GVSU Performing Arts Center to Become LEED Silver Certified

By Nick Moran | 8/27/18 11:16am

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GVL / Sheila Babbitt

Last year, Grand Valley State University completed its additions to the Haas Performing Arts Center on the Allendale campus.

The remodel included the Linn Maxwell Keller Black Box Theatre as well as expansions to the costume and dressing department, two theater classrooms for costume design and fabrication and music ensemble and rehearsal spaces. These renovations created a two-story, 47,000 square-foot addition to campus. 

Along with the remodel came beneficial factors that only improved campus environment. These factors include site sustainability, water efficiency and prevention of habitat and natural resources. The landscape of the overall project is what improved water efficiency, while recycled material was used with locally manufactured materials.

With this efforts put in place, Grand Valley has been recognized and awarded the LEED Silver certification by the U.S. Green Building Council. These certified buildings use 30 percent less energy, 40 percent less water and 75 percent less material than those not certified. This demonstrates GV’s commitment and overall goal to improve sustainability throughout the Laker community.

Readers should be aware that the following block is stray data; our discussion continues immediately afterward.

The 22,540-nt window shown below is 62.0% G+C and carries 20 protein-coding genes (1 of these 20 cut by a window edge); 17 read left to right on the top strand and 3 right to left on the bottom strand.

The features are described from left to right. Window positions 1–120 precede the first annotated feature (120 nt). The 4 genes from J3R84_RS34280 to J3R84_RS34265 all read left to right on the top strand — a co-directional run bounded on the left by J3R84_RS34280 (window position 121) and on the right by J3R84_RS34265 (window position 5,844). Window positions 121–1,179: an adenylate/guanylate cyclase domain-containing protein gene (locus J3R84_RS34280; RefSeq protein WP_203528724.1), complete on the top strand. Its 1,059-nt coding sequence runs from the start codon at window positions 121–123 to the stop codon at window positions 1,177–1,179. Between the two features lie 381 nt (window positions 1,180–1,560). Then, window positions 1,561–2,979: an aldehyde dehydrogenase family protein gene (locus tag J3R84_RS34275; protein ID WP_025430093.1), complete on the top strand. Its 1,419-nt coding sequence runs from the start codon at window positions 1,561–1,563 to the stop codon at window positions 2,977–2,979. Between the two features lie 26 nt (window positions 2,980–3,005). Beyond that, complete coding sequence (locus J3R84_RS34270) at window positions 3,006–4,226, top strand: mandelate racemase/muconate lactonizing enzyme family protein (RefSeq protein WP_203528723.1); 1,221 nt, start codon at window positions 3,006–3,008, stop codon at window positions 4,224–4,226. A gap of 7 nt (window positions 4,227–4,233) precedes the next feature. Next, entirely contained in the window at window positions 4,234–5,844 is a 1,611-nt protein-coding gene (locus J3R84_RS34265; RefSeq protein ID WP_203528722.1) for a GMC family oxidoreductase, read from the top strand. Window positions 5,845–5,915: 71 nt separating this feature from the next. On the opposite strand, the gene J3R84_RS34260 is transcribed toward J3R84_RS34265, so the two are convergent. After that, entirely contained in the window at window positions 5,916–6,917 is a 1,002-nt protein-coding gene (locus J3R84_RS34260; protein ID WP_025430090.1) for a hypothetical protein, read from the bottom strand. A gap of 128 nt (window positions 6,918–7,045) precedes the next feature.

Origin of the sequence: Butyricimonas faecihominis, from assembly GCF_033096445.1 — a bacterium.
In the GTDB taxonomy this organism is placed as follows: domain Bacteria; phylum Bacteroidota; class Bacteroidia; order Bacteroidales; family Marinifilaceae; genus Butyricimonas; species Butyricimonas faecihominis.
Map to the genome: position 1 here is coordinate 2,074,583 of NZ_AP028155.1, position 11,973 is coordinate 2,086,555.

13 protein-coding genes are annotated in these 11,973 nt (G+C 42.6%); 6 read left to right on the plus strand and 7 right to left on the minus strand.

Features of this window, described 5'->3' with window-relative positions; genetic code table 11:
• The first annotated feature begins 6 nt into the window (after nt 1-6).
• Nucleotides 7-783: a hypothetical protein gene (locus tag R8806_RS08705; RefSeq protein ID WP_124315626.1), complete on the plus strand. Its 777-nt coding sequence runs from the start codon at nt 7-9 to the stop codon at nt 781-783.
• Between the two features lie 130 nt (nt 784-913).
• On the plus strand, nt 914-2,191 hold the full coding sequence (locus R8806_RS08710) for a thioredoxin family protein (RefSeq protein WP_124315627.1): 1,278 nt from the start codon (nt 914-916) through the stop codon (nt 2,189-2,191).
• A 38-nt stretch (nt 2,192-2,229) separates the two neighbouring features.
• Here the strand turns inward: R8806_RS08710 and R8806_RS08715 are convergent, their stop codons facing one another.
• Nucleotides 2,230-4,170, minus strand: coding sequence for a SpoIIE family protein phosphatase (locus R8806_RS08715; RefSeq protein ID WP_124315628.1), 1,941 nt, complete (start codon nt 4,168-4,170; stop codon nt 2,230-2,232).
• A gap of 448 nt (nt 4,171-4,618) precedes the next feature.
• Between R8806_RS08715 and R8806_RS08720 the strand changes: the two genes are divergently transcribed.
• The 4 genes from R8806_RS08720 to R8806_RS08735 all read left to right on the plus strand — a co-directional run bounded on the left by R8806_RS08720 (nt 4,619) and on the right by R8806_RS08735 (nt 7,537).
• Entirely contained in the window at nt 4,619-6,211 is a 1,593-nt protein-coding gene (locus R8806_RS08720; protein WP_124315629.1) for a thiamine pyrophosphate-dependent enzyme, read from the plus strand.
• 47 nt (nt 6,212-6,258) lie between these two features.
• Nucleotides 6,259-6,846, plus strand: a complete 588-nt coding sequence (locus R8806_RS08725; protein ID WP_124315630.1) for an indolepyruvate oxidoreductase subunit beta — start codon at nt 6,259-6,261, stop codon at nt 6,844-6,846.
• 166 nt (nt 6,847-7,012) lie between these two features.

Each year, Grand Valley is committed to building and designing LEED certified buildings in order to better the campus.

Brad Newman, Project Manager of the Performing Arts Center, stated that Grand Valley began constructing its first LEED building in 2002 and since has successfully completed its 25th LEED certified project.  

Among the Performing Arts Center, there are nine other buildings on campus that have been Silver certified as well. These include Lake Ontario Hall, Glenn A. Niemeyer Learning and Living Center and the Zumberge Hall addition and renovation.

“LEED Silver is one of four certifications that can be achieved for any LEED building project. The LEED certification process focuses on what sustainable practices are incorporated in a building project concerning issues like site selection, efficient water and energy usage, building materials used and indoor air quality,” Newman said. 

With the newest addition to the GV community, performing arts students can not only gain a better understanding and accomplishment by enjoying the new performance and production space, but also support the environment as well. In addition, students will have a real-feel for what it’s like to perform in front of bigger crowds; the lobby alone expects to accommodate more than 10,000 patrons throughout the year. 

Over the past three years, Grand Valley’s music program alone has grown nearly 46 percent with more than 300 students participating in theater productions. GVSU is always looking for ways to improve campus and overall Laker life. The new performing arts center will not only benefit and improve the Allendale campus, but performing arts students are able to see their dream of large crowds as a reality. 

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